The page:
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Four former Angels come up short on Hall of Fame ballot

David Ortiz was the only person on the ballot to make it to Cooperstown this time around

The results of this year’s Baseball Hall of Fame voting were announced on Tuesday afternoon, and if you were holding out hope that former Angels players Torii Hunter, Bobby Abreu, Mark Teixeira and Tim Lincecum might make their way to Cooperstown in 2022, I’m afraid I have some bad news to deliver you:

None of the former Halos came particularly close to reaching the 75 percent threshold required for induction, with the closest being Abreu all the way down at 8.6 percent of the vote. He finished in virtually the same spot he did last year when it was his second year on the ballot, and with such a long way to go, he’ll need to start making significant gains in order to have any sort of chance. A less crowded ballot and his strong support among some of the more sabermetrically inclined fans might help Abreu in the long run, but as of now, his candidacy is not looking too good.

Hunter—a longtime fan favorite among the Angels faithful—also managed to get above the five percent of the vote required to stay on the ballot for another year, but he did so by the slimmest of margins, surviving by just two votes. In fact, he actually lost percentage points when compared to his finish last year, dropping from 9.5 percent down to 5.3. Like Abreu, he will likely also see that number rise with a more favorable ballot next year, but his candidacy will also likely need a lot of help in the coming years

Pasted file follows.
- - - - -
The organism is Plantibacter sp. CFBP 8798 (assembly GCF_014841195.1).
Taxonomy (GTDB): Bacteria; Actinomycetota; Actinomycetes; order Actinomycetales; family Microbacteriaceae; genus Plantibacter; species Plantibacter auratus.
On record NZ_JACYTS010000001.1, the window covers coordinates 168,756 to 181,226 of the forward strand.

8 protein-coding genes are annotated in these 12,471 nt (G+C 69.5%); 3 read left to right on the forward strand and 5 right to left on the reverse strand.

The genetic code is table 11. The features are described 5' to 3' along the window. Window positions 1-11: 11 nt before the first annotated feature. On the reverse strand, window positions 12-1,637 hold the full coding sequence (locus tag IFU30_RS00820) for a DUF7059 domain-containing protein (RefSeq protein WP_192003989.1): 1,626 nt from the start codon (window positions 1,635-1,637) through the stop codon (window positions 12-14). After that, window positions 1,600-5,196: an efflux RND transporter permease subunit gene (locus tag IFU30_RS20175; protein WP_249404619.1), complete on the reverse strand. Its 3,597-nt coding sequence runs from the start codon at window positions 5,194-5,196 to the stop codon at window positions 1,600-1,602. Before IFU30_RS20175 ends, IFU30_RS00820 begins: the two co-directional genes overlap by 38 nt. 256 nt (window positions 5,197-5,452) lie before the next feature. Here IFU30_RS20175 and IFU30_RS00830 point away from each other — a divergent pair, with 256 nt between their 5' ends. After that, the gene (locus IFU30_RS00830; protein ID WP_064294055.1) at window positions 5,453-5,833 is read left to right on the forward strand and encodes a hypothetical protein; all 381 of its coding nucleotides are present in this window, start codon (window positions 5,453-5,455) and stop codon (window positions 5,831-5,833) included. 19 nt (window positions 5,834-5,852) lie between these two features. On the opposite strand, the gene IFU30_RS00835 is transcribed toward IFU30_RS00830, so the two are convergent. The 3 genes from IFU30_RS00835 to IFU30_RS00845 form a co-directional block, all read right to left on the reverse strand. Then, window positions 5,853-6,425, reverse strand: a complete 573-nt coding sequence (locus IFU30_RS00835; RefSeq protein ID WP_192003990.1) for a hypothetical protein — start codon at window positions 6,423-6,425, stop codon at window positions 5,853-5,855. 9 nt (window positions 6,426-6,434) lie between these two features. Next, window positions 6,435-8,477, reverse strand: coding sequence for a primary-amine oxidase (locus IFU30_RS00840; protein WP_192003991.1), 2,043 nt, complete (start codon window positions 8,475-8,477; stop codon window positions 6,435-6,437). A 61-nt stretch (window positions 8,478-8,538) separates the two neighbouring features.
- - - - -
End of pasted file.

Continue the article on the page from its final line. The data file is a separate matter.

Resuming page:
Teixeira and Lincecum, two guys who made very brief cameos in Anaheim during their long careers, weren’t so lucky, as both fell off the ballot in their first year of eligibility. Lincecum made nine disastrous starts for the Halos during the 2016 season after his illustrious career with the Giants came to a close, pitching to a 9.16 ERA before being demoted to AAA in August. Teixeira fared much better with the Angels during his stint with the club after being acquired at the 2008 trade deadline, hitting a monstrous .358/.449/.632 with 13 home runs in 54 games (as well as going 7-15 in the team’s lone playoff series) before leaving for the Yankees in free agency that offseason. His departure did net the Angels the compensation pick in the 2009 draft that eventually turned into Mike Trout, however, something the writers seemed to have unfortunately overlooked when evaluating his candidacy.

The only player to be elected into the Hall of Fame this cycle was former Red Sox designated hitter David Ortiz, whose induction will surely bring up some bad memories for a large portion of the Angels fanbase. Ortiz gained a reputation as a notorious Halos killer during his 20-year-long career, hitting .272/.367/.549 with 32 home runs and 91 RBI in just 126 regular season games against them. Big Papi’s torment of the Angels got even worse once October rolled around, with those numbers skyrocketing to .340/.492/.596 in 13 playoff games between the two teams across four different ALDS series in 2004, 2007, 2008 and 2009.